Sweden is presently carrying out a gigantic programme to achieve a more sustainable society. Energy questions are, of course, important issues in this context. A long-term programme has started in order to develop an ecologically sustainable energy supply system and reach a more efficient use of energy. Nuclear power will be abolished. There is a political decision to close down one reactor this year. Efforts are being made to reduce electricity consumption and simulate electricity production from renewable energy sources. The use of biofuels, wind power, hydro-electric power and heat storage techniques will be stimulated.

The energy conversion programme, together with other programmes for sustainable development, will cost roughly SEK 18 billion from the state over a period of about seven years (where SEK is the Swedish krona). This includes measures taken by local authorities throughout the county with the support of special government investment subsidies. A special knowledge centre for sustainable development is also planned.

A new central authority has been set up: the Swedish National Energy Administration. It supports R&D on renewable energy sources and technology procurement of energy-efficient products, and provides investment support for the development of renewable energy. The Swedish Council for Building Research conducts an R&D programme on sustainable energy in the built environment, including both energy efficiency and the use of renewable energy sources.

The main sources of renewable energy in Sweden are bio-energy, hydropower, wind power and solar energy for heating purposes. About half of Sweden's electricity today is produced by hydropower. Bioenergy will play a much more important role in Sweden. Wind power will also have a role. Swedish large-scale solar heating technology is among the most cost-effective available. Energy storage technology is quite far developed in Sweden and several types of heat stores are in commercial use today.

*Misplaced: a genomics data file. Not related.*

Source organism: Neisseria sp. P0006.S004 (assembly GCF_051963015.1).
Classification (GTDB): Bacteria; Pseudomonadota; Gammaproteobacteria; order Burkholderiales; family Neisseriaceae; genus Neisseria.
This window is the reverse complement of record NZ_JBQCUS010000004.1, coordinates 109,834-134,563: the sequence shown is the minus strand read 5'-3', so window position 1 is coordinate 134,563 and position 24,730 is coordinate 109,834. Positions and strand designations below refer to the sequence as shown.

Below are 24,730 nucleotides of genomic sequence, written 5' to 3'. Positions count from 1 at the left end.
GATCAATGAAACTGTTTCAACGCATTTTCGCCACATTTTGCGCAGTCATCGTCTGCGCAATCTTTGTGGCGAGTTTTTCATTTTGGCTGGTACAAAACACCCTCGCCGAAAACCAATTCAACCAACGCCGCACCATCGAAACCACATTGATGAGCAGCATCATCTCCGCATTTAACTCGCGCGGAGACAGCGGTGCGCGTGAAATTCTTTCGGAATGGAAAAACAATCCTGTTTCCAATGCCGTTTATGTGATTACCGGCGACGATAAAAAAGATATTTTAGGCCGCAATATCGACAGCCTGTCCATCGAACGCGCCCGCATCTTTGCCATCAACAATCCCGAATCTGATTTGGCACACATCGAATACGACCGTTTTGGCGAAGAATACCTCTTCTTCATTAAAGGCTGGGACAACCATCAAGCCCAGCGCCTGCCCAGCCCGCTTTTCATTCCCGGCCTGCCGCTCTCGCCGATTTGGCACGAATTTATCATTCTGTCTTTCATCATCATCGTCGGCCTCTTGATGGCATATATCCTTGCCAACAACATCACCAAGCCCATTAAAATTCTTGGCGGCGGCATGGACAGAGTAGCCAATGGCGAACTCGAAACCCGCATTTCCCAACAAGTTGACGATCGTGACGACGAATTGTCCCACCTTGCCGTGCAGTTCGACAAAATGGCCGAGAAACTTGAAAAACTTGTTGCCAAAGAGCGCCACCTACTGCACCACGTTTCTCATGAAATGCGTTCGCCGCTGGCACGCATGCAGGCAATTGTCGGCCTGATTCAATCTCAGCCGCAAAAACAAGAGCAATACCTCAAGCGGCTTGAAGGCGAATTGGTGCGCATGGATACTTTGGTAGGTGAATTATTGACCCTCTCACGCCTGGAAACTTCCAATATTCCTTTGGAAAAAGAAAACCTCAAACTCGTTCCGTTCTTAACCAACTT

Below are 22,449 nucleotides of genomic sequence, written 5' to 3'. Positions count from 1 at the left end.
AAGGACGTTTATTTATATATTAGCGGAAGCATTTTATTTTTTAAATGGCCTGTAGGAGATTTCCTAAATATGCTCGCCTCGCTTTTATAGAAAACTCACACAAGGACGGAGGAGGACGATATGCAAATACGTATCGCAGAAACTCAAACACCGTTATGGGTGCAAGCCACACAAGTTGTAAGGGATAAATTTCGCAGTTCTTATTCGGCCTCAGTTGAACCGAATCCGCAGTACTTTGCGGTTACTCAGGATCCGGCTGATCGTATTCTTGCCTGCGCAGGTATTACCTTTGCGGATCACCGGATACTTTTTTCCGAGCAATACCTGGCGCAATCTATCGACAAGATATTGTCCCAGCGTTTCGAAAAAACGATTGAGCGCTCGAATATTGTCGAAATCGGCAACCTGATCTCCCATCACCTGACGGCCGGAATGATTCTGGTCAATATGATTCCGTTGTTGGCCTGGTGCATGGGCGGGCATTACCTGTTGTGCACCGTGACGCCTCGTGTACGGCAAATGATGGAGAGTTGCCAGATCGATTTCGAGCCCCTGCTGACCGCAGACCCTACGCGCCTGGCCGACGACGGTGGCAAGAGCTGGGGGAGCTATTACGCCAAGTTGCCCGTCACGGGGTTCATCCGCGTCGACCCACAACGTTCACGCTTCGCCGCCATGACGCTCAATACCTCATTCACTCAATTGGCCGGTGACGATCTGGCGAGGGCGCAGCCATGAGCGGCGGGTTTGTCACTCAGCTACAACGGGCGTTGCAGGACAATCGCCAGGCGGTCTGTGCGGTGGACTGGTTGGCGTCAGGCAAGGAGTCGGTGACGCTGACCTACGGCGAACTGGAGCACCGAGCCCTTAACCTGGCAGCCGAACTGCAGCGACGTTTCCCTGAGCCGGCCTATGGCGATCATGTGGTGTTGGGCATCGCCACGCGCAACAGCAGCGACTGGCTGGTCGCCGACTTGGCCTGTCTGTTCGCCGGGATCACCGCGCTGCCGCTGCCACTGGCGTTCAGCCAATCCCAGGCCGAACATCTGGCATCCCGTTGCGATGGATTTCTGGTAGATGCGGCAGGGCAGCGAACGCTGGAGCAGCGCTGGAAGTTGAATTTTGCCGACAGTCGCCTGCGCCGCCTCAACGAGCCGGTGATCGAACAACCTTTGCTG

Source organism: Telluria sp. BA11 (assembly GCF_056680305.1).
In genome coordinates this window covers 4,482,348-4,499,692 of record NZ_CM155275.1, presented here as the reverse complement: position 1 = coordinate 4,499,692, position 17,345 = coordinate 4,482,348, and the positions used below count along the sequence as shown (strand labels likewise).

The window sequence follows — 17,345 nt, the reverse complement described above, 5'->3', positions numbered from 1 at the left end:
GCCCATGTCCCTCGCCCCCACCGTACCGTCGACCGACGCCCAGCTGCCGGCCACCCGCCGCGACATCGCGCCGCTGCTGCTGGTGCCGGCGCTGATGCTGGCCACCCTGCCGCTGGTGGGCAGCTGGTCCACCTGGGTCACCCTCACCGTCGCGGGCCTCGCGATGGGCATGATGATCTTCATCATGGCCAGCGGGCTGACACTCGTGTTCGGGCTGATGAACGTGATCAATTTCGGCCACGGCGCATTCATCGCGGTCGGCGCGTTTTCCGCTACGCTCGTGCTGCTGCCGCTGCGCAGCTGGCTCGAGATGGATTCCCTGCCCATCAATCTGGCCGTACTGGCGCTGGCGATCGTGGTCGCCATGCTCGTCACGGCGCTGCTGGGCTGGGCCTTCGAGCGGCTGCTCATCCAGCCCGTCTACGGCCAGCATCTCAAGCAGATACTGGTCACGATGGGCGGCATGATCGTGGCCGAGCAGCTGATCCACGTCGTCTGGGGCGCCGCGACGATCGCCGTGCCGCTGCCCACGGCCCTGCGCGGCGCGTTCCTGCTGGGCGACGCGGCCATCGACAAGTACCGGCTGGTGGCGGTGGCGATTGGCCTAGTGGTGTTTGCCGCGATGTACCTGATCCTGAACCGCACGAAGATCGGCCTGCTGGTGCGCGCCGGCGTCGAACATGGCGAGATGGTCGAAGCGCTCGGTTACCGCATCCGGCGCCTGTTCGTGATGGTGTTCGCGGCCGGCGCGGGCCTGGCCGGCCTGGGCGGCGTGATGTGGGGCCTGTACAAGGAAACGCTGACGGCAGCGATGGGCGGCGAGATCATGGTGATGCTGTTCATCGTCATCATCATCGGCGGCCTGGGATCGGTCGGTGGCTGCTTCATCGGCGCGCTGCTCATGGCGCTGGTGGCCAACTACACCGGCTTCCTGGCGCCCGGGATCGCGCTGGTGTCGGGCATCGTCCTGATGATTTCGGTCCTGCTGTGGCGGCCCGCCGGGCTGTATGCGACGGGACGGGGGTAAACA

Much of the R&D behind this development is conducted in collaboration with other countries through organisations such as the International Energy Agency and the European Commission. To share results from research, development and demonstration projects in different countries the way we do within CADDET is extremely valuable and I feel it will certainly, in its way, contribute to ecologically sustainable development in the world.

The CADDET Renewable Energy Newsletter is a quarterly magazine published by the CADDET Centre for Renewable Energy at ETSU, UK.

The articles published in the Newsletter reflect the opinions of the authors. They do not necessarily reflect the official view of CADDET.

Enquiries concerning the Newsletter should be addressed to
Pauline Toole, Editor, CADDET Centre for Renewable Energy, ETSU, Harwell, Oxfordshire OX11 0RA, United Kingdom. Tel: +44 1235 432968, Fax: +44 1235 433595.